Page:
by D. Lamont Callier

Illustration from Artist Adam Liam Rose’s (he, him/they, them) series “Stages of Fallout.” (2020).

January 7, 2021

The world woke today to headlines covering the “United States in chaos,” Biden’s electoral victory certification amidst “insurrection,” and questions about the instability and violence directed towards the seat of the federal government’s legislative branch, some written as questions as plain as “Has the US Capitol Hill Been Attacked Before?”

Former US President Barack Obama, joined both by his predecessor and former rival for the 2012 presidential election, Senator Mitt Romney, in decrying the “baseless lie about the outcome of a lawful election, as a moment of great dishonour and shame for our…

Vaccines have propelled an important shift in global momentum in the fight against the coronavirus (though, they still need to be distributed in a far more equal pattern).

I don’t need to tell you that the world has changed because of the coronavirus pandemic. We’ve all experienced the global disruptions to our daily lives, societal fabrics, economies, and also all have been witnesses to a tremendous period of loss.

And now, again, the virus is on the rise nearly everywhere — fueled by a variant that has made itself more transmissible (itself a show of the evolutionary threat that a still-uncontrolled spread poses).

Today the still-unvaccinated face a threat that is many degrees less evitable (i.e. an ability to be evaded or to escape) as public health measures…

This moment in United States history asks us to take seriously everything we know and witness in order to guard against what could come still.

This week the United States experienced an attempt at mob rule — itself an extension of a nearly complete term of mob rule.

For those of you interested in the value of understanding recent events, I will ask you to think seriously about how, with less than two weeks remaining in this presidential term, the incoming leaders of both Houses of Congress as well as members across both parties want the President of the United…

FUNDRAISER LAUNCH: Marathon Book Project

First time Author, Darius Callier, writes an urgent clarion call to Americans on the coming crises of democracy and climate change

“For reasons I can’t quite locate or explain, my awakening on the climate crisis occurred slowly and relatively late in my political awakening.

I am indeed part and parcel of the mainstream of generations since the US civil rights movement, whose political concerns encompassed deep awareness of social injustice. And I share Gen X, millennial, and Z generations’ regard for the environment and concerns about a changing climate. …

New York City had seen its net unemployment since May of 2019 reach nearly one million residents, and seen its unemployment rate increase from 18.3% in May to 20.4% in June 2020. The whole state is approaching net job losses of 1.5 million.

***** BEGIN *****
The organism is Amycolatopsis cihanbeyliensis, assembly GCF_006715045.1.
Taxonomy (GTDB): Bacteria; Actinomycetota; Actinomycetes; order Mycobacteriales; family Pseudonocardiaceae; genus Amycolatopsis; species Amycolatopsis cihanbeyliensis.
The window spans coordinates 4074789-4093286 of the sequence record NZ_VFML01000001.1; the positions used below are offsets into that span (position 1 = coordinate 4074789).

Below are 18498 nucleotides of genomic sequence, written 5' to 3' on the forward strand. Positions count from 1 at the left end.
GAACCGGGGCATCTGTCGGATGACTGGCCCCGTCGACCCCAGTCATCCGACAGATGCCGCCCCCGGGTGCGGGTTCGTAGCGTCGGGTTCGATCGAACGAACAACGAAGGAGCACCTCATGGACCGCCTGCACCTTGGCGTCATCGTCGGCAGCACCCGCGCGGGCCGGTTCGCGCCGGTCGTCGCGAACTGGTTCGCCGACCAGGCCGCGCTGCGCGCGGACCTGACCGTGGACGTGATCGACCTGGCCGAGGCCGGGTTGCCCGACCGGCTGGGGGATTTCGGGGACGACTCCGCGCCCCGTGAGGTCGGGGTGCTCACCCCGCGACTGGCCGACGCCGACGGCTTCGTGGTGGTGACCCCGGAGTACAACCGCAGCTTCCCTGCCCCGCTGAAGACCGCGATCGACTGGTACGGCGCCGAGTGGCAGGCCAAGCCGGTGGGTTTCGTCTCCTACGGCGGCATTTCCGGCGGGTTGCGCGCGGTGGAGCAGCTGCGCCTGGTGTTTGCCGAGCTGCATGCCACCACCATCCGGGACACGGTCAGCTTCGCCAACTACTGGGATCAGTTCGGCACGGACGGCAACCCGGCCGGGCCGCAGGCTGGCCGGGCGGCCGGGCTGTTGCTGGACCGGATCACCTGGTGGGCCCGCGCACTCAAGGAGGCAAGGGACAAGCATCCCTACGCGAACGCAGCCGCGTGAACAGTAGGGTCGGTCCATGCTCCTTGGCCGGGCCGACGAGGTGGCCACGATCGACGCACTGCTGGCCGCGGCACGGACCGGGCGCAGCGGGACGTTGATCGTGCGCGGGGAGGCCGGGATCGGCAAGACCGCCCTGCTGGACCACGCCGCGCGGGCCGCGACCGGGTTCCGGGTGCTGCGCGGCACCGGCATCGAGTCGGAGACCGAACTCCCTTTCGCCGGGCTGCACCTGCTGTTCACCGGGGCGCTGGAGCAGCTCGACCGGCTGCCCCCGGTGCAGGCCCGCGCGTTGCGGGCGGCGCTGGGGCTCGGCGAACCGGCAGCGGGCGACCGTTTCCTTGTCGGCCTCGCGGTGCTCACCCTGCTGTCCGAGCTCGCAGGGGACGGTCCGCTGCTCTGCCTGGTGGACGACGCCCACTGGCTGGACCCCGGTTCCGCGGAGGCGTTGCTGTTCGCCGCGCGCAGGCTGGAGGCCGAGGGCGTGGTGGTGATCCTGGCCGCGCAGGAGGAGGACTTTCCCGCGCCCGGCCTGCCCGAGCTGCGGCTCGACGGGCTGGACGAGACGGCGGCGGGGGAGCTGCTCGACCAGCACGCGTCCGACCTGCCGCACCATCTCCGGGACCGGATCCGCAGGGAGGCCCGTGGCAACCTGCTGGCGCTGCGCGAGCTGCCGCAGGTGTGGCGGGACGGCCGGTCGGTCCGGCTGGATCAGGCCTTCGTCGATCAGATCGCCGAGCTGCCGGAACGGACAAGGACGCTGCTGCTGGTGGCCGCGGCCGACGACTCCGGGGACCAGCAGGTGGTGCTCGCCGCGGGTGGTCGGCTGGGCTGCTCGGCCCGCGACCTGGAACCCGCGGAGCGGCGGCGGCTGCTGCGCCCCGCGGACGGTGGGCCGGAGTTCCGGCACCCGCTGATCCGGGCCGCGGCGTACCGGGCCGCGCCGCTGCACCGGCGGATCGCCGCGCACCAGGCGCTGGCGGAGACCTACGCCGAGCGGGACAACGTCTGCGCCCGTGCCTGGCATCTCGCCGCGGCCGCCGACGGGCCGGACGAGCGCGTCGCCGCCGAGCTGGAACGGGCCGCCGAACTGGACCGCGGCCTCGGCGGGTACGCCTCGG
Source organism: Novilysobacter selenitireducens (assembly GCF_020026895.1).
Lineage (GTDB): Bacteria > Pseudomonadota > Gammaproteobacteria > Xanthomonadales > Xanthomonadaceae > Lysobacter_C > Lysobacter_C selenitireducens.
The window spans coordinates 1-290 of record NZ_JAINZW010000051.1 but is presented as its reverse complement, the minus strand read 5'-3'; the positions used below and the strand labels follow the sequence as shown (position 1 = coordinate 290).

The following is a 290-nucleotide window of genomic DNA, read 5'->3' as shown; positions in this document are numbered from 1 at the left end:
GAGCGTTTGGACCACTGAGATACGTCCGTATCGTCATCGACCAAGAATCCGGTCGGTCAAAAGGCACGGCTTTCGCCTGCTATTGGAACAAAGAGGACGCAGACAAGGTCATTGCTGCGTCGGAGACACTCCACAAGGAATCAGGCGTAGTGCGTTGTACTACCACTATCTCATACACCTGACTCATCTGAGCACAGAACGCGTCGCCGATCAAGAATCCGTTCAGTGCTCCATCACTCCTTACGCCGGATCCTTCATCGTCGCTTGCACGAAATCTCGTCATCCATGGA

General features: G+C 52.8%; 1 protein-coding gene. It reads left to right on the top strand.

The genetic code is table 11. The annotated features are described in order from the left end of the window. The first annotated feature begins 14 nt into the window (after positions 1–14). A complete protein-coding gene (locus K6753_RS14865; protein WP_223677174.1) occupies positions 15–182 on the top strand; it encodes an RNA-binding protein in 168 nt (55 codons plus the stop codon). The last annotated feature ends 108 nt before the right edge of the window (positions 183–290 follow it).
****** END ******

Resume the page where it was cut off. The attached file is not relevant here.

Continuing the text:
REUTERS/Andrew Kelly
REUTERS/Andrew Kelly
REUTERS/Andrew Kelly

New York City’s current unemployment rate is so staggering in its dimensions that if it were any other time, then the eye-popping figures might command immediate headlines of warnings of economic collapse, and perhaps its own immediate and extraordinary policy intervention from national institutions like the country’s central bank, the Federal Reserve, and the Congress. …

I have many opinions, of course, and at times offer them, but I also frequently revise them, so I am typically slow to share how I specifically care to evaluate an argument or reasoning. Accordingly, I typically find a quote or passage to highlight that seems to get to the heart of the article, or seems compelling, whether or not it comports with my own thinking.

Though, I am politically progressive, I read across the center-right, center, center-left, and left, and I post perspectives from the US and from abroad. …

But, Kamala Harris still has a lot of promising options.

U.S. Senator Kamala Harris of California, former candidate for the 2020 Democratic Presidential Nomination

Senator Kamala Harris started her campaign for the presidency with a promising path to the Democratic nomination, a compelling mix of stature and energy, and missteps in campaigning.

She quickly found herself on an uneasy middle ground between the warring health insurance expansion bases at the party.

Without ever having to commit to a side, she released a Medicare-For-All-like policy that became hard to explain the stump. On paper, however, her goal to recreate the Obama coalition of black voters and white liberals looked perfect. …

I wondered what my friend, Carol, would have thought of it.

“We have time for one more question that we would like all of you to weigh in on. Last week, Ellen DeGeneres was criticized after she and former President George W. Bush were seen laughing together at a football game. Ellen defended their friendship saying ‘We’re all different and I think that we’ve forgotten that that’s okay that we’re all different.’ So in that spirit we’d like you to tell us about a friendship you’ve had that would surprise us, what impacts it’s had on you and your beliefs.”

“This is where we can turn it off, lol,” I texted…


Essayist & Researcher: International Political Economy, Comparative Politics, and Cultural Analysis and Theory

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